The immortality of science writing


As I parse through A Field Guide for Science Writers on my Kindle cloud reader, I recognize how science writing is a craft that takes decades to hone. I also begin to hypothesize that, no matter what you write, there are always ways to improve it. In describing how writing differs from other activities, I draw an analogy between writing and immortality. The immortality shows when others are able to read our writing and understand what we wrote at moments later in time. If scribbles in sands are thoughts that succumb to waves, then the etches in concrete are the writing. In this sense, writing has a way to transcend the moment and become something captured at other places in space and time. 

The science and philosophy of silence

Henry Fuselli's "Silence"
I wake up in the middle of the night. I wake up frequently, actually, because I can barely get any sleep. A solitary prisoner confined to a cell, the night marched on. My comfort is forced to the cold, dank concrete that carried me in and out of sleep. As I dreamt, the world would collapse in on itself leaving me at the hand of my subconscious. The darkness and silence filled the night. 

Winter approaches, and, with it, comes the deafening whiteness and frigidity of snow. In these settings, the concept of silence is powerful. Taking breaks from speaking or writing invites the reader to share a moment of silence. Silence in all forms, though is powerful. Even the near-instantaneous full-stops at the ends of sentences and our quiet moments as we process thoughts hold meaning in our rhetoric and art can be filled with introspection of many forms. Composer John Cage's (approximately) four and a half minutes of silence song forced us to listen to the ambient sound around us and question what we consider music itself. As it shed light on the ways musicians, writers, poets, and other scholars use pauses and breaks, silence of any form reveals these deeper natures within ourselves. Silence is a powerful force that lacks a moral direction in the general sense. For this reason, we can use it for both good and evil as equal as they are in one another. 

Art meets science: the limits and ethics of neuroaesthetics

The aesthetic value of Umberto Boccioni's "Dynamism of a Cyclist" shaped the Futurist movement. It was an admiration of science and technology. The constant movement of the perceived world reveals how our minds conceive such speed and motion.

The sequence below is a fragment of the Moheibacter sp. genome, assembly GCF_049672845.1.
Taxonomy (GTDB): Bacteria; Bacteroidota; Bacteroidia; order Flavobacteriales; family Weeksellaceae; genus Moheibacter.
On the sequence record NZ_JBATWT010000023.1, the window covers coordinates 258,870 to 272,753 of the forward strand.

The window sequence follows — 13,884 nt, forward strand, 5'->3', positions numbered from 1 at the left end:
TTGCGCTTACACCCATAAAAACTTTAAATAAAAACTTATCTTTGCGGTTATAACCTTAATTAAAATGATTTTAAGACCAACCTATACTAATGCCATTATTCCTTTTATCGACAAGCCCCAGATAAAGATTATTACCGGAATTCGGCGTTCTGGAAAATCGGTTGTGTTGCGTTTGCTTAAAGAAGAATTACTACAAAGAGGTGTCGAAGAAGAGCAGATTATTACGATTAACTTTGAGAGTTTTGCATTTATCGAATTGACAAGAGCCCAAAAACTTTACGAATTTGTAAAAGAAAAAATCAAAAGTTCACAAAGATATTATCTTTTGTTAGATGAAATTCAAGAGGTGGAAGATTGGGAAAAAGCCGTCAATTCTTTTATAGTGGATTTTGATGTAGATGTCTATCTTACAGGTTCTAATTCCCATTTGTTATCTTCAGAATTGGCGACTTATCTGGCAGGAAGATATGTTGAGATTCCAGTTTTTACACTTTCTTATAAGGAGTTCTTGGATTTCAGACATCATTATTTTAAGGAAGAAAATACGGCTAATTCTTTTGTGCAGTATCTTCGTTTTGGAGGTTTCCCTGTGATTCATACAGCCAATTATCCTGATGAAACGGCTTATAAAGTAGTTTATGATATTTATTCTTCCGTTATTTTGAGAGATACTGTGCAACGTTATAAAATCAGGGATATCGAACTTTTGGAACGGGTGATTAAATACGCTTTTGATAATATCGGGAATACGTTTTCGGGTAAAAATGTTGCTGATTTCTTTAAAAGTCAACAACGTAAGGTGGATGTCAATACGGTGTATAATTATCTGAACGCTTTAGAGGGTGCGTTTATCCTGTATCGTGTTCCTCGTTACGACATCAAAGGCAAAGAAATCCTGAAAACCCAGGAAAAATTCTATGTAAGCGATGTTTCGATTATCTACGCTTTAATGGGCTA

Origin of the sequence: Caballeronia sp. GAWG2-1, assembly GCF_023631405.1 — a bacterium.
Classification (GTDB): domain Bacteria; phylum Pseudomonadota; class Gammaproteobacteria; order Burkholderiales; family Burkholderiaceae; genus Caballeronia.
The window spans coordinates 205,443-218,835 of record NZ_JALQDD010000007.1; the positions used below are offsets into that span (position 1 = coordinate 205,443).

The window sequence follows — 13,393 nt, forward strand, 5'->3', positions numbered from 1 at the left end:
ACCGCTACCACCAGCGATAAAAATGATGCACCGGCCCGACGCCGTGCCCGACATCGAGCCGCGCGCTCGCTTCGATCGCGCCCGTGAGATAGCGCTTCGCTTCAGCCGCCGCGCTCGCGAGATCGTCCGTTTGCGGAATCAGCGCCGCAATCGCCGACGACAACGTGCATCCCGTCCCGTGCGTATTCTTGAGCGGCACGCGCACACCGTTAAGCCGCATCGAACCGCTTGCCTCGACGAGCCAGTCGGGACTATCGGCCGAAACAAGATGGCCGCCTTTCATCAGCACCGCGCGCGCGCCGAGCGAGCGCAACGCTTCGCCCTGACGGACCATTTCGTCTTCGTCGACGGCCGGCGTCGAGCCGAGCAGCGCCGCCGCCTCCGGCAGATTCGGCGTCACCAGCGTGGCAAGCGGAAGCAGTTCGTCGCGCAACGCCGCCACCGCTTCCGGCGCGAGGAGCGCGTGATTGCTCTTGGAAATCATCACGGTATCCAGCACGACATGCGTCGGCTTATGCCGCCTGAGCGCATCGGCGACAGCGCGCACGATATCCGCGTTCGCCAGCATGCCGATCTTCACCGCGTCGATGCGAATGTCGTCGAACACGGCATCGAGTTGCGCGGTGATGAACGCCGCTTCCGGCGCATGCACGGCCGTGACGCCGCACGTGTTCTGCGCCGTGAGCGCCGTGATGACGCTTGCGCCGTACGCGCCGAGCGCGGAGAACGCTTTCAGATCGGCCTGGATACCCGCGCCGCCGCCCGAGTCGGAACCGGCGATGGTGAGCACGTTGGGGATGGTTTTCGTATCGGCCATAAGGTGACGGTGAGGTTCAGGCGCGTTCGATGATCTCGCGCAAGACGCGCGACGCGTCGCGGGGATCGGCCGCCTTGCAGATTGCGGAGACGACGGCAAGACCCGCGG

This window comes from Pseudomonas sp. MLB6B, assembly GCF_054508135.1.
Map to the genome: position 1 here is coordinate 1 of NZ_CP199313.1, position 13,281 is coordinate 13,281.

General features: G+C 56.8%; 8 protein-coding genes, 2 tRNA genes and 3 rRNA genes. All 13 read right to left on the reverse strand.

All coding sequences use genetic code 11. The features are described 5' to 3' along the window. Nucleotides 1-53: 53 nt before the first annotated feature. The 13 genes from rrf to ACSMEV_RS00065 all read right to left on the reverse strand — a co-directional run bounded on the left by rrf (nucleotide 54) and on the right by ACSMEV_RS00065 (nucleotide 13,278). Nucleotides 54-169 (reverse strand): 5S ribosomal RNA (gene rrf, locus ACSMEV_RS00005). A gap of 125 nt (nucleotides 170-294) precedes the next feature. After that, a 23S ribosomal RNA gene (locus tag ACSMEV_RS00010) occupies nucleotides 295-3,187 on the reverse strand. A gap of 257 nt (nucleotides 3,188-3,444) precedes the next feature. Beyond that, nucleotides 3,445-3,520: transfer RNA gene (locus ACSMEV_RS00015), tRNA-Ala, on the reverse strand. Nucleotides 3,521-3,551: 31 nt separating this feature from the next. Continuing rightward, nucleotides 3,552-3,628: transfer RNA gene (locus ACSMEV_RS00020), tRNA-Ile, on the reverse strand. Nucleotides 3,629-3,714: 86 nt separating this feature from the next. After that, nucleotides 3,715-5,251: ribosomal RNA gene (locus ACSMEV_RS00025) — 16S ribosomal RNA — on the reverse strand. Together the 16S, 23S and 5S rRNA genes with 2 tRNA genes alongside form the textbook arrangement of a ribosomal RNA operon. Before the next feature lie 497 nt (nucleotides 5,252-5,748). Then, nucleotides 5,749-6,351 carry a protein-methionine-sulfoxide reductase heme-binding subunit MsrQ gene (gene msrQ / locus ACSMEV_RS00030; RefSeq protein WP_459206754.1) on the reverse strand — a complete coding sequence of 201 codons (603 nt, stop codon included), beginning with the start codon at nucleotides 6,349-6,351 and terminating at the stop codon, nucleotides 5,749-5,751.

Beauty is truth, truth beauty, — that is all 
Ye know on earth, and all ye need to know - John Keats, "Ode to a Grecian Urn"

To some, beauty may be only in the eye of the beholder. But if there were an objective basis for it, researchers have only begun to uncover what it is and what it means. To find a philosophical and scientific basis of art, we can study how our brains respond to aesthetics itself. The humanities and sciences seek different approaches. The humanities are speculative while science is empirical. But both can understand art. We may compare both methods to reveal how our brains process art, aesthetics, and, in some ways, morality. There remains debate among philosophers about Kant's theories of aesthetics. We can reveal the connection of beauty with epistemology and ethics - from neuroscience, too. The potential for this area of research could hold benefits for art-based therapeutic treatments. It may also help determine art's relationships to morality and justice and the neuroscientific basis for what it means to be human.

The science, mathematics, and philosophy of rhythm

Zebra finches use a "critic" in the brain to differentiate between the rhythm of songs of other birds and, through this, learn songs.
Like the ebb and flow of the ocean, 

A rhythm emerges from the pen,

I capture it, imagine it,

before it disappears. 

Appropriate rhythm in writing means making sense of the relation between words and phrases. Stress, repetition, fluctuation, rhyme, meter, pattern, juxtaposition, and harmony all come together. These form the aesthetic and intellectual properties of rhythm. For a philosopher studying semantics or neuroscientist uncovering our nature, rhythm poses challenges. I've written on the subject with respect to symmetry. Let's delve into rhythm's secrets philosophically, mathematically, and scientifically.